The Truth About Popular Sleep Supplements, From Magnesium to Melatonin

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Written By Rivera Claudia

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It’s midnight, you’ve been in bed for what feels like an eternity, and Mr. Sandman is ghosting you. Again. But before you reach for a sleep aid, know this: Experts say there’s no single magic pill or potion that’s routinely effective when it comes to getting good rest—and that you’re better off teaching your body to fall asleep on its own. (Even though, as you probably know firsthand, that can be really hard.)

In the short term, a sleep aid—whether it’s melatonin, magnesium, weed, or something else—might help you pass out, but consistently using that kind of shortcut can be quite bad for the quality of your sleep (and, sometimes, for other aspects of your health, too). “When you’re using something to get to sleep, you are often creating an association with that thing, whether it’s a substance, or even a certain action or behavior,” Joshua Tal, PhD, a clinical psychologist in New York City who specializes in sleep, tells SELF. Basically, you’re making it even harder to fall asleep without whatever it is you’re leaning on to doze off. Fun!

From there, as Jeremy A. Weingarten, MD, director of the Center for Sleep Disorders at New York-Presbyterian Brooklyn Methodist Hospital and associate professor of clinical medicine at Weill Cornell Medicine, tells SELF: Tolerance can also become a part of that equation. “Over time, the sleep aid may be less effective, so you take higher doses, which may result in side effects,” he says. Cool—so now you’re not sleeping well, feeling increasingly dependent on whatever you’re using, and you have additional problems to deal with if the “aid” causes other reactions in your body.

What’s a tired person to even do? For starters: Don’t over-rely on quick fixes that will only make your sleep situation more complicated. Here’s the deal with common sleep aids—and why, a lot of the time, they’re sneakily bullshit.

The substances: alcohol and cannabis

Sipping a glass of wine or popping an edible might seem like an easy road to dreamland…until you take a second look at how they actually affect your sleep. We’re sorry to report that, while each thing can help you drift off quickly, they ultimately just tire you out even more.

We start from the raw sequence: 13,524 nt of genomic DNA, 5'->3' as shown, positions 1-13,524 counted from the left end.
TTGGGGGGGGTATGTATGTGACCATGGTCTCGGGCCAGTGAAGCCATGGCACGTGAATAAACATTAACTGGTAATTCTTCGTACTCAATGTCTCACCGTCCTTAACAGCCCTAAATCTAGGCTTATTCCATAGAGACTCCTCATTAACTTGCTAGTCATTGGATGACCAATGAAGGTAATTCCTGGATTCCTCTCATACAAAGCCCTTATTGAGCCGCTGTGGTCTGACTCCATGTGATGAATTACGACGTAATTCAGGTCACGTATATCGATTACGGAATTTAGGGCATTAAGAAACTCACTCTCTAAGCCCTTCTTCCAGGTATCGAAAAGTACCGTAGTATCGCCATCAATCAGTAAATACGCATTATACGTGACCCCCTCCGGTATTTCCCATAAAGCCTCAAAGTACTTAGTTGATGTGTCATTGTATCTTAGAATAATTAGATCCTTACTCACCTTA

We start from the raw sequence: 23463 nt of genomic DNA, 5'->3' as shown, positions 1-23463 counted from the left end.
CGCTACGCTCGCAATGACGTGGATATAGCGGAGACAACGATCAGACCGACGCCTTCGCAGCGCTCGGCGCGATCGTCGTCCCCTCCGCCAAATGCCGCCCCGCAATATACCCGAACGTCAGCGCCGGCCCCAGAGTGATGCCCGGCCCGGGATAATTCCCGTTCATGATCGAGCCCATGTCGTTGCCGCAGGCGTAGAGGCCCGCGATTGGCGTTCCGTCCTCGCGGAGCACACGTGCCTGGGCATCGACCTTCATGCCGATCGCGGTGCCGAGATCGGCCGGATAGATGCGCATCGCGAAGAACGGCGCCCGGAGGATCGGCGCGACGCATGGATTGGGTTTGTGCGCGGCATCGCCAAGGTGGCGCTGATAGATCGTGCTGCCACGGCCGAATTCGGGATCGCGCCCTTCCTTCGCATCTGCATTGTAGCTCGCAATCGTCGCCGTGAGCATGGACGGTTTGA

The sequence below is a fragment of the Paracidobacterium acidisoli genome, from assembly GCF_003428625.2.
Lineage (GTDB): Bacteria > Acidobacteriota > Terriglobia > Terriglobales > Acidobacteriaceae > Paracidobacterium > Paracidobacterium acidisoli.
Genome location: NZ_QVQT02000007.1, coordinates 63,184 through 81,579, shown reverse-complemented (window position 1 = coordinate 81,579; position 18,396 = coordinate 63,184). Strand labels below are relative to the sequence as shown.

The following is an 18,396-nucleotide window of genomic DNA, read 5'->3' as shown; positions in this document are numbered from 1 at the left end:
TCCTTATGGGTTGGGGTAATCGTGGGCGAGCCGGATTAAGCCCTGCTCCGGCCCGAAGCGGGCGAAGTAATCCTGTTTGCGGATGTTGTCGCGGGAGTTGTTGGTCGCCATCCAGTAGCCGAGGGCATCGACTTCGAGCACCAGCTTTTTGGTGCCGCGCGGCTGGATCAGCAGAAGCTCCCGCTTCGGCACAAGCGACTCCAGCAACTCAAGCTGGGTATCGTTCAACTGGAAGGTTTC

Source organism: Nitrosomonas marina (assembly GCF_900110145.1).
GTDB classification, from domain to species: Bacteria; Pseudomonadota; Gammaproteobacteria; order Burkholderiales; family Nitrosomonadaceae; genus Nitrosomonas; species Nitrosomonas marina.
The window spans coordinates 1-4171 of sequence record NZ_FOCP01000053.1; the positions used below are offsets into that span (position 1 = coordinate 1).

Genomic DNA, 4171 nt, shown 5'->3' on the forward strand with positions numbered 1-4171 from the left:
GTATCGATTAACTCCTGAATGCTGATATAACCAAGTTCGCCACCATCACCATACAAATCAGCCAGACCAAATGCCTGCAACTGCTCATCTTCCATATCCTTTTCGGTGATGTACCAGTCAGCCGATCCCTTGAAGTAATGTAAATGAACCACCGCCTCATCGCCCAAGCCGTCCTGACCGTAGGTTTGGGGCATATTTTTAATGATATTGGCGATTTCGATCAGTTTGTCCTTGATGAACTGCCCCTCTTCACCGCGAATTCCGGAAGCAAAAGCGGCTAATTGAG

Alcohol

Booze is deceptive when it comes to your precious slumber. Alcohol depresses the central nervous system, meaning, sure, it can make you tired, but even if you’re drinking in moderation, it will screw with your ability to actually rest. “Alcohol causes significantly increased sleep disruption throughout the night,” says Dr. Weingarten. “You’ll have poorer sleep quality with multiple awakenings—whether you are aware of them or not—resulting in a bad night’s sleep.”

This happens partly because sleep happens in distinct cycles. Booze wreaks havoc on two of them, in particular, which messes with the rest of them overall. For starters, drinking throws off slow-wave sleep, also known as deep sleep, which is vital for restoring your body’s functions and helping you wake up feeling refreshed. Alcohol also decreases the rate of REM sleep, which is best known for its association with vivid dreaming and helping us process our feelings, and is additionally believed to support memory function. All told, a nightcap is only going to make you feel worse in the morning (and all the more so if you’re also dehydrated and dealing with a gruesome hangover).

Cannabis

A quarter of Americans use the world’s chillest flower to drift off, according to a study by the American Academy of Sleep Medicine (AASM). As plenty of us know, weed can be great for feeling less keyed-up, but that’s not the same as real rest. “While some people use cannabis for relaxation, its impact on sleep is complex,” Kannan Ramar, MD, a pulmonary/critical care/sleep medicine physician at the Mayo Clinic and former president of the AASM, tells SELF. The part that gets you high, tetrahydrocannabinol (a.k.a. THC) is the culprit behind its not-great effects on snoozing. “THC may reduce REM sleep,” says Dr. Ramar—and research reflects that, too.

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